Angel Wings’ Dobbs receives state Philanthropy award

Angel Wings Network Executive Director Mabel dobbs stands with cancer survivor, Danni Harris, while she addresses a large crowd at the 2023 Angel Wings Walk/Run. Photo by Philip A. Janquart
Angel Wings Network Director Mabel Dobbs was recently awarded the Idaho Philanthropy Day Talented Volunteer Award.
 Idaho Philanthropy Day is a program directed by the Idaho Nonprofit Center and supported by Serve Idaho, the Governor’s Commission on Service and Volunteerism, and many other sponsors.
 Celebrated statewide during the month of November, the program recognizes the philanthropic work of nonprofit organizations, foundations, businesses, and individuals nominated by their peers. The award encompasses the spirit of philanthropy, including time, talent, treasure, and involvement in the community.
 It is the third time this year that Dobbs has been recognized for her work leading a 501c3 organization that provides crucial services to area cancer patients and their families.
 Last spring, she was named First Lady of Weiser by the Beta Sigma Phi sorority and, last summer, was chosen as the 2023 Weiser Valley Roundup Grand Marshal.
 “This is the triple crown of the year,” Dobbs said of the Idaho Philanthropy Day award. “It’s a real honor and it’s been a good year for Angel Wings.”
 Since taking over as director in 2018, Angel Wings has increased its fundraising budget by about $20,000 each year through donations and two main fundraising events, the annual Angel Wings Walk/Run and its Spring Auction held in conjunction with the statewide fundraiser Idaho Gives.
 The funding has allowed the organization to grow, expanding its services to include gas, grocery and restaurant cards, patient transportation to treatments and appointments, and the Cancer Care Pals program, which aims to contact patients through wellness calls, among other services.
 Angel Wings has brought in over $130,000 so far in 2023, coming a long way from the days when the organization barely had $5,000 in its bank account.
 Dobbs said she is always moving forward and looking to the future.
 “I have said for the last year that we have hit a point at Angel Wings where we are at that jumping off point,” she said. “We are no longer that little nonprofit that does a few things. We are at the top of the mesa and we are either looking up or looking down; we can’t back up now. The needs are too great, we do too much, and we serve a community that is in such dire need, so we’ve got to figure out how we go forward and grow.”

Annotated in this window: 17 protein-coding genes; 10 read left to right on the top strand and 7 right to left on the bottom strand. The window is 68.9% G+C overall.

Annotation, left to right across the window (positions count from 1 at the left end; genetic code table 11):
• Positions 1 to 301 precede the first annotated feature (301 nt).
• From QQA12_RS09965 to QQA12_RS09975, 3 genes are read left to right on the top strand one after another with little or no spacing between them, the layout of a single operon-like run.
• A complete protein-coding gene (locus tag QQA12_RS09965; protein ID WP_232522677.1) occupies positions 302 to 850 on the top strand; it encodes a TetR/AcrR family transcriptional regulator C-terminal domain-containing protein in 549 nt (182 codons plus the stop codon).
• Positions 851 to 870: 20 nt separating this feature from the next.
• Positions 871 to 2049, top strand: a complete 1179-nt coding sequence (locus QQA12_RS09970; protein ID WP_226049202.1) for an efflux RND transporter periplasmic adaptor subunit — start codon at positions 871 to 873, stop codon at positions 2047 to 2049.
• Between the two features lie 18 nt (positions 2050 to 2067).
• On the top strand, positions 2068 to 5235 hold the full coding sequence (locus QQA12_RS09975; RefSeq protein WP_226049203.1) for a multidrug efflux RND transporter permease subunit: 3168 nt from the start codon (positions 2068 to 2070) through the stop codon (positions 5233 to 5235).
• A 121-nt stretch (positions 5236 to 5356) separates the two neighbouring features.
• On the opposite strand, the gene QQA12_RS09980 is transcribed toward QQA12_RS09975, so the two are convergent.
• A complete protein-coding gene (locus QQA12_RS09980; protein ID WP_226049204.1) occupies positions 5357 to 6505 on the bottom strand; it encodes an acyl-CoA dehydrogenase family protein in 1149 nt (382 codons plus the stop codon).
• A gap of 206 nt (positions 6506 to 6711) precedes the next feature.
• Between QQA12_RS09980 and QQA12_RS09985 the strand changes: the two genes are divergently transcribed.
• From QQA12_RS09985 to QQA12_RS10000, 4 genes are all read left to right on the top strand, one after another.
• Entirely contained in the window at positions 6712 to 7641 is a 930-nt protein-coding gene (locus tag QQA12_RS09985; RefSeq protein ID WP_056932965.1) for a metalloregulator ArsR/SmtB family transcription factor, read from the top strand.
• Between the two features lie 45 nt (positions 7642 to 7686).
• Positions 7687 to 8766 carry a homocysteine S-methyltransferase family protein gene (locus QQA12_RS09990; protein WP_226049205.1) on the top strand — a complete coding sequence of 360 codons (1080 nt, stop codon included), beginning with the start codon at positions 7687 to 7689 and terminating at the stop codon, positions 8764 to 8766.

It’s one of Dobb’s big concerns, especially when she eventually retires.
 “We created a succession plan knowing full well it’s something we have to talk about because when your director is my golden age, you have to talk about what’s going to happen when Mabel is not there, and the same thing basically goes for our board,” she said. “My dream is to know that when I step aside, there will be an Angel Wings Network in Weiser 10, 20 years from now, doing even bigger things than what we are doing right now.”
 The answer could possibly be a grant through the M.J. Murdock Charitable Trust that would help fund a salary for a full-time program director over a three-year period.
 Dobbs is technically retired and her salary is not a significant factor in terms of Angel Wings’ overall budget, but when she decides to step down, the position will need to provide her successor with a livable salary for the vast amount of work involved.
 “Murdock does a lot of big-time funding for organizations in five western states, a lot of growth-type funding and they do have a three-year grant that can be applied for; it’s basically a program development officer-type position,” Dobbs said of Murdock. “So, we are doing the preliminary work, starting with a letter of inquiry, asking Murdock to allow us to present a proposal to fund this program development person and bring them on board to shadow me for the next couple of years with the idea that that person could step in and become director when I go, as well as expand our program and fundraising work.”
 Dobbs said that for now, she will continue as always fueled by what has become a passion.
 “I find it just gives me such purpose in life at this point,” she said. “It’s the thank you cards and the people that I get to know and love who tell me how much it has meant to them to have Angel Wings Network help them.”
 She also lauded her board and volunteers for their hard work and dedication.
 “They are amazing,” Dobbs said. “I could not do this without them. I just drive the wagon; they make the wagon wheels turn.”
 For more information, visit, call (208) 414-9464, or visit them on Facebook.


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